• Thoughts: This book was a lot of fun! After the last western I read, I was a bit more trepidation walking into this novel, but didn’t let me down. The characters were definitely the best part of the book – Sammy and Andy were precious. I loved seeing them and the group they fell in with interact, and most of the characters felt like real people. Despite all of that though, I did not care much at all for the story construction or how the book was paced. It was… fine? But I felt like the book generally meandered until the last quarter, which became a buck wild ride. It felt a bit predictable. I also didn’t…. care at all for the romance. Which there is enough of it in here for that to be a bit of a downer. It was also… fine? But listen, I encounter so many mediocre straight white boys in fiction, it is hard to get me rooting for one, even if he has a Tragic Back Story that Explains his Flaws. The main character’s musings about romance are also just Not Fun to read. It may because I’m in my mid twenties and have an ice cold black heart, but it just didn’t do it for me. I still recommend this book if you’re looking to give western’s a try, and you’re scared to just right into adult westerns (which believe me I’m RIGHT THERE WITH YOU there is only so much White Man Pain but Historic I can deal with). It’s a solid western with interesting characters.

  • Sabriel by Garth Nix
    • Rating: 4.25/5
    • Thoughts: I’d heard a bit about this series as a kid, but I hadn’t picked up any Garth Nix up until Sabriel and holy shit????? I can see why this is so beloved. This is such an interesting fantasy world! The worldbuilding and magic system are soooo good in this. Necromancy isn’t a super popular magic explored in fantasy novels, and after reading this I don’t know why. The atmosphere is solid – gloomy and cold and quiet. This would have been a great winter read. Nix also builds up the dread throughout the novel expertly – while his writing style isn’t anything to write home about, his ideas and general novel construction leaves you tense and curious and on the edge of your seat.  Unfortunately, there are a few character choices and pacing issues in the last third/quarter of the book. I think it would have worked better if it was a bit longer to let the characters interact and breathe more, and the end was a tad abrupt. That being said, this is such a crisp, inventive and cinematic world. I WANT someone to adapt this. I want more people to read it! It deserves to be a YA fantasy classic. I can’t wait to pick up the sequel! I want more of this world so baaaaad.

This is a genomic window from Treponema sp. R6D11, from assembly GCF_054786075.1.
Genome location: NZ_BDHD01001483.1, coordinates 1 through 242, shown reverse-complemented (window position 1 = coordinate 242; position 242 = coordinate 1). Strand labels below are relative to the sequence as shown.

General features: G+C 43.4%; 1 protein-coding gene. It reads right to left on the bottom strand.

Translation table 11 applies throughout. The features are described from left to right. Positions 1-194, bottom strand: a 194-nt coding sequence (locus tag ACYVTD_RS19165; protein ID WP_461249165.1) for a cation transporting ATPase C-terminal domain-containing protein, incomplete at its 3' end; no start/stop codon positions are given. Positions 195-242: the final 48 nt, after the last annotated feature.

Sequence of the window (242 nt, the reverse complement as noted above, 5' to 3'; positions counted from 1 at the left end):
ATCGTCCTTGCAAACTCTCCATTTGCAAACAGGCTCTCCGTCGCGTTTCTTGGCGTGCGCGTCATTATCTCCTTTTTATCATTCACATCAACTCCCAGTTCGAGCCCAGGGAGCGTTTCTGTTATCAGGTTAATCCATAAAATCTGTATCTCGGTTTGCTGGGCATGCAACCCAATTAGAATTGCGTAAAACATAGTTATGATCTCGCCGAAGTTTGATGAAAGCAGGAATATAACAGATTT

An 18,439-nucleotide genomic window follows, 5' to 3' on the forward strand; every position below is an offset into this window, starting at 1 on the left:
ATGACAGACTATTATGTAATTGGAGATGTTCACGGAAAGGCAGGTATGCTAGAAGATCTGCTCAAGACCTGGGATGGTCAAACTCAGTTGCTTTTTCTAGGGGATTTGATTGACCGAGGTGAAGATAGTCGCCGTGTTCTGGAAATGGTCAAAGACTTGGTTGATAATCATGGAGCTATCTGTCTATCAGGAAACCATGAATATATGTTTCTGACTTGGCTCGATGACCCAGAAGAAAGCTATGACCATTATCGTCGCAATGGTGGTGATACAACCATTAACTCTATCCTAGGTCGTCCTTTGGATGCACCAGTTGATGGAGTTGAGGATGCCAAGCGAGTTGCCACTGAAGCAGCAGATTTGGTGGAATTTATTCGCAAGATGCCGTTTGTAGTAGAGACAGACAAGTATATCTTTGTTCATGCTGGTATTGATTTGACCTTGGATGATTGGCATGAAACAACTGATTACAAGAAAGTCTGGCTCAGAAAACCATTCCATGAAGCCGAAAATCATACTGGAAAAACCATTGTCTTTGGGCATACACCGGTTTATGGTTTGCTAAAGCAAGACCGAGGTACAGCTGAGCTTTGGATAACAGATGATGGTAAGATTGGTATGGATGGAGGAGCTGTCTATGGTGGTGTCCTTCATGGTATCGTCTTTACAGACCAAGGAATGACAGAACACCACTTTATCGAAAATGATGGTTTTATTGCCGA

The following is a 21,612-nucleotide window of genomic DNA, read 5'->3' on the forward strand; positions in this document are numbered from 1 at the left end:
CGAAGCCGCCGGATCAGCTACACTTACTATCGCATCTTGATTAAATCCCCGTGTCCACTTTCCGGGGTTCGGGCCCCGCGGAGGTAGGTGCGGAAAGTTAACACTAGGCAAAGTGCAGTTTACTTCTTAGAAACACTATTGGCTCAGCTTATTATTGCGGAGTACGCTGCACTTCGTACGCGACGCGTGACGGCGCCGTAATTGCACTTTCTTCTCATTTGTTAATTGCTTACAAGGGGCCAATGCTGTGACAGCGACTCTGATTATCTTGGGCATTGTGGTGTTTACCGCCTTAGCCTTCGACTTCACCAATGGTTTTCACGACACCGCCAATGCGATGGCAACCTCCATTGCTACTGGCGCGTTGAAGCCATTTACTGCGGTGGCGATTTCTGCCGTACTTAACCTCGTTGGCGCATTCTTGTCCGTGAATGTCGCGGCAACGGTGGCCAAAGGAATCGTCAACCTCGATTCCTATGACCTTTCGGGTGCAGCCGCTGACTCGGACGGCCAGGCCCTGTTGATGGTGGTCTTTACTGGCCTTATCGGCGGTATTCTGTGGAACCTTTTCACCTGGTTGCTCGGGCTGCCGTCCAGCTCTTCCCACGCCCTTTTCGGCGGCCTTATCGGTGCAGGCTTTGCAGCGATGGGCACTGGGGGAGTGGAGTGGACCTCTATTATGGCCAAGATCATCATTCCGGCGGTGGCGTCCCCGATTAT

• Illuminae by Amie Kaufman and Jay Kristoff
    • Rating: 5/5
    • Thoughts:  Y’all I read this book in one day. ONE DAY. I cannot believe it! I haven’t done that since I was like. Sick in bed during a school vacation. I picked this up on a whim – I’d heard a lot of people say positive things about it and it was cheap on Kindle for the day. And I am SHOCKED I enjoyed it as much as I did! I’ve not read any Amie Kaufman but I picked up the first book in Kristoff’s Stormdancer series and I was….. not a fan of. But this book. THIS BOOK! It is just non stop sci fi action thrill ride. I got everything I wanted and more. This book is also told in kind of a… mixed media kind of way? With email exchanges, official documents, chat logs etc.  And I thought actually REALLY worked for the kind of story it set up. It also packed an emotional punch I REALLY wasn’t expecting. This novel ACHES, and does so in the easiest, smallest ways. The romance was pretty okay too! (Which with YA novels is a RINGING endorsement) I think it actually helped make the two main characters a lot more solid. I HIGHLY recommend this if you’re looking for so sci-fi action/thriller that has actually has some shit to say as well. While I’m asking for movies, yo hollywood this one is RIPE for the picking. It is SO much fun pick this the FUCK up. Don’t sit on this like y’all did with Lies of Locke Lamora. And Temeraire.
    • I do have to say though…. I don’t…. really know how I feel about this having sequels? I’m sure they’ll be fine, but Illuminae has a pretty solid conclusion. You could potentially just stop at the end of this if you really want to.
    • It’s also odd because most of the people I’d heard recommend it don’t do… the best job comparing to other pieces of fiction work? I think it’s because most of them primarily are into novels and haven’t dove head first into Scifi like I have. For the more scifi literate, If I had to describe it, it reminds me more of a cross between Battlestar Galactica, Alien, 2001: a Space Odyssey and Tacoma.
    • No. It is nothing like Star Wars. Other than there is Space.

My adult books will not include NEARLY as much fangirling so…. Look forward to be being less enthused I guess?